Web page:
- By Kristina Webb Palm Beach Post Staff Writer
A Broward County developer received a cold reception Thursday night as company representatives presented plans to build more than 200 homes on a former golf course north of Forest Hill Boulevard.
The Polo Club North project from 13th Floor Homes has drawn concern from residents who live near the course, about 150 of whom attended an information session at the Wellington Community Center. Nearly all in attendance opposed the plans — something 13th Floor representatives said they will take into consideration as they decide their next steps.
“We’ll have to regroup,” company attorney Dan Daley said. “We were genuinely looking for feedback, and we got it.”
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The project would sit on the former north course of Palm Beach Polo Golf and Country Club and include 225 single-family houses and townhomes.
Over about an hour and a half, 13th Floor representatives fielded questions and concerns ranging from potential traffic safety issues to the apparent high-density of the project in its current form.
Other residents were clear: They don’t want any development on the land. One resident insisted the property could be used as a park or preserve and called on Wellington to buy it.
But Daley pushed back, saying the land as currently zoned could, with village approval, be home to a gas station or medical offices. “Ultimately something will be redeveloped here,” he said. “… It’s not an if, it’s a when.”
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As proposed, Polo Club North would have an unmanned gate and be accessible through one access point off Forest Hill Boulevard just west of Royal Fern Drive. In a nearly 20-minute presentation on their plans, Daley said the company could propose extending the left-turn lane from westbound Forest Hill onto South Shore Boulevard, while adding a U-turn lane on westbound Forest Hill just before that intersection.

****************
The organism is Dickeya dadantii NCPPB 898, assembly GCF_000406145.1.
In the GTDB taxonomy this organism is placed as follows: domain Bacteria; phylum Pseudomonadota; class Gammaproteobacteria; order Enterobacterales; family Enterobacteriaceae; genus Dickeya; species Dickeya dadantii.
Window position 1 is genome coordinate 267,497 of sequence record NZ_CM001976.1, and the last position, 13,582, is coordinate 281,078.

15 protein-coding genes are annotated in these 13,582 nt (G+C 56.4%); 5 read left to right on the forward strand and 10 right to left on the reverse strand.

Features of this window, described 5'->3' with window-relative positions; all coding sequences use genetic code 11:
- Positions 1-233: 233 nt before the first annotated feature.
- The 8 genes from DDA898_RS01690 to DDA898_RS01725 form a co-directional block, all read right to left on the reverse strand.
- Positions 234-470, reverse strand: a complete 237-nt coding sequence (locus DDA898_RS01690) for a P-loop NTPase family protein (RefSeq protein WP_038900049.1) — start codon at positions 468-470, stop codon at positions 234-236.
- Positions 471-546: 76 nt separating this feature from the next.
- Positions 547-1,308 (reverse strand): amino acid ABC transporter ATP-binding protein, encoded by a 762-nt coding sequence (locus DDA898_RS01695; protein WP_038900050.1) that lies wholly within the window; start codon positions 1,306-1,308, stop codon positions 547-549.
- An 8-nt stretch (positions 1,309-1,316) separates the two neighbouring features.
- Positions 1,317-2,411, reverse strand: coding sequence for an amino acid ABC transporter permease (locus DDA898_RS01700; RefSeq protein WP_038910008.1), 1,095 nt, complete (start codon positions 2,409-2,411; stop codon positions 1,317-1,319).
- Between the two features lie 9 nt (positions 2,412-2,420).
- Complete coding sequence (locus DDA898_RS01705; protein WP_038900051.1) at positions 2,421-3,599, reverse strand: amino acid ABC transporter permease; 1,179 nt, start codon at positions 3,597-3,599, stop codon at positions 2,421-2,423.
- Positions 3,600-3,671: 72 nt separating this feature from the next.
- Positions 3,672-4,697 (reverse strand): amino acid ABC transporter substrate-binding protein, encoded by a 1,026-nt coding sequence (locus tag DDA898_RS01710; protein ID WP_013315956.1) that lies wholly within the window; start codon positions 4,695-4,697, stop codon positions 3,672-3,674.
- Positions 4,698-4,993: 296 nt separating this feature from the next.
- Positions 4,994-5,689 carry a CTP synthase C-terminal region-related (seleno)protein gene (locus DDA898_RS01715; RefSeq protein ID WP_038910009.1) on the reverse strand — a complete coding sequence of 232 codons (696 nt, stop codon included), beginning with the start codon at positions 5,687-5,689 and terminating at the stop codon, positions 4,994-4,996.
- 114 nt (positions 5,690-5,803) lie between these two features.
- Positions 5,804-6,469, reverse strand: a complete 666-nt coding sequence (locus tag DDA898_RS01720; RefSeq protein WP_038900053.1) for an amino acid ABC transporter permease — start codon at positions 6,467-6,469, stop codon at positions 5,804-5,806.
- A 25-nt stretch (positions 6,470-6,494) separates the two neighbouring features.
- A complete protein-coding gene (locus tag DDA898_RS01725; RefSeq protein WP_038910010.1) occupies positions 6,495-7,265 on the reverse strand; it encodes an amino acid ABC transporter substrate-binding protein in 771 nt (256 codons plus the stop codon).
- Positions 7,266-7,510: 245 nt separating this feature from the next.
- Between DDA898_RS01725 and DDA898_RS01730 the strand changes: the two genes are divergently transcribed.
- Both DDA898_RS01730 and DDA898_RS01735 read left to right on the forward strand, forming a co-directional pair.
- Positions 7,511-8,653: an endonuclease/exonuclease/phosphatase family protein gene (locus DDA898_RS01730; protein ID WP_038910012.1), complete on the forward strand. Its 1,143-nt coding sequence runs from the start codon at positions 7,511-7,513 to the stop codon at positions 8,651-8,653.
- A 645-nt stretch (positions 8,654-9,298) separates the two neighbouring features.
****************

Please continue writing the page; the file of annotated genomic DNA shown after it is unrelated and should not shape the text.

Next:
Single-family homes would start about $500,000 and with townhomes starting about $400,000. Of the approximately 56 acres of land, about 27 would remain green space. That includes landscape and water buffers around the property, Daley said.
The plans are “very conceptual” and subject to change, Daley said. Before submitting applications to the village, he said resident feedback will be key. The company has not yet closed on the land, which it is under contract to buy from Palm Beach Polo Inc., an entity owned by Wellington developer Glenn Straub.
The course that opened in the 1970s has sat vacant for nearly 20 years. Past proposals for the property have included a congregate-living facility, an extended-stay motel and, most recently, a tennis camp.
“It (Polo North Club) is not nearly as offensive as some of the previous proposals on this site,” Daley said.
Three Wellington council members were present: Vice Mayor Michael Drahos and Councilmen John McGovern and Michael Napoleone.
Drahos — after asking his fellow council members to leave the room so as not to risk violating Florida’s public-meetings rules — told the crowd he shared their concerns. “This is a very sensitive issue for me personally,” he said, noting he grew up near the north course.
Drahos said he met with 13th Floor about the project. “I advised them I would not support it absent overwhelming support from you all,” he said.
To become reality, 13th Floor would have to request a comprehensive plan amendment to change the future land use from commercial recreation to residential, and a master plan amendment to change the property’s use from open space-golf course to residential, Wellington Planning, Zoning and Building Director Bob Basehart has said.
13th Floor can submit the application without the landowner’s involvement as long as it has permission from Palm Beach Polo, Basehart said.
The north course was the subject of controversy last year when Palm Beach Polo Inc. sought to include field and equestrian sports as approved uses there. The landowner also requested access points from Forest Hill Boulevard and to Royal Fern Drive, behind the library. Those requests failed to gain approval from the council at its Dec. 11 meeting.
Community presentations have been vital to 13th Floor’s planning in the past, Nunziata said. He cited the company’s project to build more than 500 homes on a former Villages of Oriole golf course west of Delray Beach, which initially faced opposition from neighbors along the course but eventually received a 95 percent approval vote, he said.
“We had a high level of success with our plan there,” he said.